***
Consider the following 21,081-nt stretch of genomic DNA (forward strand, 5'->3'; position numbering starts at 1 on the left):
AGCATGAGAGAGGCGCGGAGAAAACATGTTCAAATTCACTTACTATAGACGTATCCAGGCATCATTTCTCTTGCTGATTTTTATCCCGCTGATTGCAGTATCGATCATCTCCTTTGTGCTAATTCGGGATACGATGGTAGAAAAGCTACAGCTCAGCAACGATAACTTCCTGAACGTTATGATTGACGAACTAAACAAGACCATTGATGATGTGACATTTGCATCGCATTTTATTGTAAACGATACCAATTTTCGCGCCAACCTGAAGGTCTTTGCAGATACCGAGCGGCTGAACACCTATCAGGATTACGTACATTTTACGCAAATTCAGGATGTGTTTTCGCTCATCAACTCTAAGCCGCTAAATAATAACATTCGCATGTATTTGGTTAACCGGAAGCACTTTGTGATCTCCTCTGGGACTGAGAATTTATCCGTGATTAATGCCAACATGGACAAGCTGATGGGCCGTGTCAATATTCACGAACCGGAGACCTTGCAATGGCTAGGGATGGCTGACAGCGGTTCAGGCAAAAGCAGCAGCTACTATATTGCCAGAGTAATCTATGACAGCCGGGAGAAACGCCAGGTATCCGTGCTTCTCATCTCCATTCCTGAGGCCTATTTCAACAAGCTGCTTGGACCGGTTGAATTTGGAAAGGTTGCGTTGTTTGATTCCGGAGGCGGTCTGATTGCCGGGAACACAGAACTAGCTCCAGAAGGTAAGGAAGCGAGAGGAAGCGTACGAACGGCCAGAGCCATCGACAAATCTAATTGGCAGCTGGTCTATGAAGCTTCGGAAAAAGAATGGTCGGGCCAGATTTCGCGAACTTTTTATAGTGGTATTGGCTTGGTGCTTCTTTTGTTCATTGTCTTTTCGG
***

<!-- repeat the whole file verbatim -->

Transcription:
Consider the following 21,081-nt stretch of genomic DNA (forward strand, 5'->3'; position numbering starts at 1 on the left):
AGCATGAGAGAGGCGCGGAGAAAACATGTTCAAATTCACTTACTATAGACGTATCCAGGCATCATTTCTCTTGCTGATTTTTATCCCGCTGATTGCAGTATCGATCATCTCCTTTGTGCTAATTCGGGATACGATGGTAGAAAAGCTACAGCTCAGCAACGATAACTTCCTGAACGTTATGATTGACGAACTAAACAAGACCATTGATGATGTGACATTTGCATCGCATTTTATTGTAAACGATACCAATTTTCGCGCCAACCTGAAGGTCTTTGCAGATACCGAGCGGCTGAACACCTATCAGGATTACGTACATTTTACGCAAATTCAGGATGTGTTTTCGCTCATCAACTCTAAGCCGCTAAATAATAACATTCGCATGTATTTGGTTAACCGGAAGCACTTTGTGATCTCCTCTGGGACTGAGAATTTATCCGTGATTAATGCCAACATGGACAAGCTGATGGGCCGTGTCAATATTCACGAACCGGAGACCTTGCAATGGCTAGGGATGGCTGACAGCGGTTCAGGCAAAAGCAGCAGCTACTATATTGCCAGAGTAATCTATGACAGCCGGGAGAAACGCCAGGTATCCGTGCTTCTCATCTCCATTCCTGAGGCCTATTTCAACAAGCTGCTTGGACCGGTTGAATTTGGAAAGGTTGCGTTGTTTGATTCCGGAGGCGGTCTGATTGCCGGGAACACAGAACTAGCTCCAGAAGGTAAGGAAGCGAGAGGAAGCGTACGAACGGCCAGAGCCATCGACAAATCTAATTGGCAGCTGGTCTATGAAGCTTCGGAAAAAGAATGGTCGGGCCAGATTTCGCGAACTTTTTATAGTGGTATTGGCTTGGTGCTTCTTTTGTTCATTGTCTTTTCGG